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|* MY EDUCATION|
Saraswati, the goddess of learning, knowledge and wisdom. She is mentioned in the Rig Veda and the Puranic texts several thousand years BC.
My photo taken after 51 years, of the place where I started with my first day in school, the Brahmo Samaj in Mombasa, which is now rebuilt somewhat.
Below, also my brother Vasant at the same place and time.
The railway station near where we lived at that time. Railway stations were exciting and exotic in those days.
Only once in my lifetime have I cried in connection with going to school. That day was some day in 1954, when we were living in a house situated near the railway station in Mombasa. My father, in conjunction with my elder siblings, decided that it was time for me and my closest elder brother Vasant to begin the nursery school education together. My mother was, like most Indian women there, a housewife, and we had never gone to any daycare center or any day mother.
What we had heard about schools in general was that they had strict environments, requiring a large amount of obedience and discipline, and that teachers could give the pupils corporal punishment. Of course, this was not a place that one looked forward to! This elder brother of mine had not yet begun nursery school before me because it was not uncommon then that parents waited until they had manageable economy before sending the child to school. It cost money to go to school.
In any case, it had been decided that the two of us were going to begin the nursery school on that monday. On monday morning, then, my father looked at us with strict eyes and said that we should come with him to the nursery school, which was about fifteen minutes' walk. Neither of us wanted that, and we resisted verbally. My father could be strict when he had to, and could even become very angry and give a slap at times, but otherwise I must say that he was a very warm-hearted person and easily felt compassion for persons who were less fortunate.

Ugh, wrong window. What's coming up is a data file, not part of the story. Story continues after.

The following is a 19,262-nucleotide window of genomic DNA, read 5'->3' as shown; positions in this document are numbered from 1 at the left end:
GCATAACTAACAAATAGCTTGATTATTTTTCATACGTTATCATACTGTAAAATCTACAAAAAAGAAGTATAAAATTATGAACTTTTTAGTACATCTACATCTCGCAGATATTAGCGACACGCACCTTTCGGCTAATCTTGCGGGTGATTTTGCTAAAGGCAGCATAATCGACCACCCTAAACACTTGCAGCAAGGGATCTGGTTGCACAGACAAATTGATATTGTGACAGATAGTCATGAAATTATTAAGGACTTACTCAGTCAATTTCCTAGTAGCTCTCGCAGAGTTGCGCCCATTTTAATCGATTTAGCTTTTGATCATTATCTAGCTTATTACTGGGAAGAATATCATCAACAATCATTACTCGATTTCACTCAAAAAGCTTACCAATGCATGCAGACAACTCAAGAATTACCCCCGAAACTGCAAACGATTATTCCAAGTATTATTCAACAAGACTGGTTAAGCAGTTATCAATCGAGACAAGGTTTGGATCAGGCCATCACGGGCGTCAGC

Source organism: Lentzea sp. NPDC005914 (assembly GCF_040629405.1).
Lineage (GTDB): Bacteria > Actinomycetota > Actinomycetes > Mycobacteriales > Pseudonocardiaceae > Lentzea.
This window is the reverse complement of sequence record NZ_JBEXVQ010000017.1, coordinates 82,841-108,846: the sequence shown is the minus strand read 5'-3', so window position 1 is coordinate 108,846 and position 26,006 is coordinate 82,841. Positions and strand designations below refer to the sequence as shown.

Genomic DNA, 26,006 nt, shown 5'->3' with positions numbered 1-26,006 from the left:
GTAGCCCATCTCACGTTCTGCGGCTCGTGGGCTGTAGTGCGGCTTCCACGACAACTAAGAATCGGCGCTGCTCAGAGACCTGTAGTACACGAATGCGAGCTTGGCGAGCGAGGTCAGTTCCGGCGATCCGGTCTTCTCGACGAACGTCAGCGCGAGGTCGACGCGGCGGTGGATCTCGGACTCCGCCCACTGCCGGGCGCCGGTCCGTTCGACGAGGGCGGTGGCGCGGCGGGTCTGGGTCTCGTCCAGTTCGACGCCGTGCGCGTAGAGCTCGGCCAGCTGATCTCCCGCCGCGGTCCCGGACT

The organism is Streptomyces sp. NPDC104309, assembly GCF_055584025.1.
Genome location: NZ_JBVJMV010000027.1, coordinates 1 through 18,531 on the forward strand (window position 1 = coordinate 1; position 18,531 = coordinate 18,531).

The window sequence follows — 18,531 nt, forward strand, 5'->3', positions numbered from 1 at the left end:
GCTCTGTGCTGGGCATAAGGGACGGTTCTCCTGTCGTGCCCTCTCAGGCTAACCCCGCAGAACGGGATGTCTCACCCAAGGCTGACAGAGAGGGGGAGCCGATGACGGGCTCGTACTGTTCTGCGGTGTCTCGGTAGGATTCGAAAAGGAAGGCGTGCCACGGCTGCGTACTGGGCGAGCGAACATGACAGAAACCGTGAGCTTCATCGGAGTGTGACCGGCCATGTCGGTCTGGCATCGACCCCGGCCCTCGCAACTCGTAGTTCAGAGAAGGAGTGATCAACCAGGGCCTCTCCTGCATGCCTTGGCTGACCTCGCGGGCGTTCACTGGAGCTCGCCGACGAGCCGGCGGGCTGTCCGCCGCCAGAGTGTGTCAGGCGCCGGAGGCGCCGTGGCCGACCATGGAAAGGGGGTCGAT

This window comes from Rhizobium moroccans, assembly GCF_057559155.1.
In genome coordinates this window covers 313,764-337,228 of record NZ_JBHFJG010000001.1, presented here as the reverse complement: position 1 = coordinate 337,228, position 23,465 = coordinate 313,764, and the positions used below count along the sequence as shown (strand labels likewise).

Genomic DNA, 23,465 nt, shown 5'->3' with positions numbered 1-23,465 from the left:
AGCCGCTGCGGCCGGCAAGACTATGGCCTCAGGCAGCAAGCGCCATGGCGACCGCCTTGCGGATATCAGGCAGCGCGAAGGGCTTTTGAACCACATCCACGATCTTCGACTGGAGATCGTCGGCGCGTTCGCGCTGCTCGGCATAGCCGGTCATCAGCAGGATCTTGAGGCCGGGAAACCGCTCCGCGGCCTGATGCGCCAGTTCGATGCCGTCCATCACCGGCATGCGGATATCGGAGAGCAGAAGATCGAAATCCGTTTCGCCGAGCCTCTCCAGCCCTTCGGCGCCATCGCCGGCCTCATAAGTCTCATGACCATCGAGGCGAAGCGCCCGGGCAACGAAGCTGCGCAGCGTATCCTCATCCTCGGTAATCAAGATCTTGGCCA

My fantasy before I had begun school, about the school environment.
So the choice we had was either to accept definitely a slap from my father at once, or instead take the risk of perhaps obtaining one from a teacher sometime in the future if we went to school. So my father walked first, and some ten meters behind him walked my elder brother crying and protesting (remember he was my elder brother and had to take the lead), and about ten meters behind him, I walked dragging my feet, also crying and protesting.
We came to the "school", which turned out to be a community center called Brahmo Samaj, and were greeted by a kind man and a kind woman. After registration, the woman took us to sit down on the floor of a hall, where there sat many children in our age, who were not crying but were rather content. We received a slate and a chalk each, the teacher wrote down in Gujarati 1, 2, 3, and our job was to repeatedly rub along these numbers so that we learnt to write them.
Soon it was time to sing some spiritual and soothing songs together, when a man played harmonium. Then again after a couple of hours or so, there was a recess for half an hour. And we were all given nice warm food and snacks, and tasky milk-shake, by very kind teachers. Our earlier conception of schools being unpleasant disappeared. The next morning, we both got up early and eagerly went back to school, this time at a brisk pace.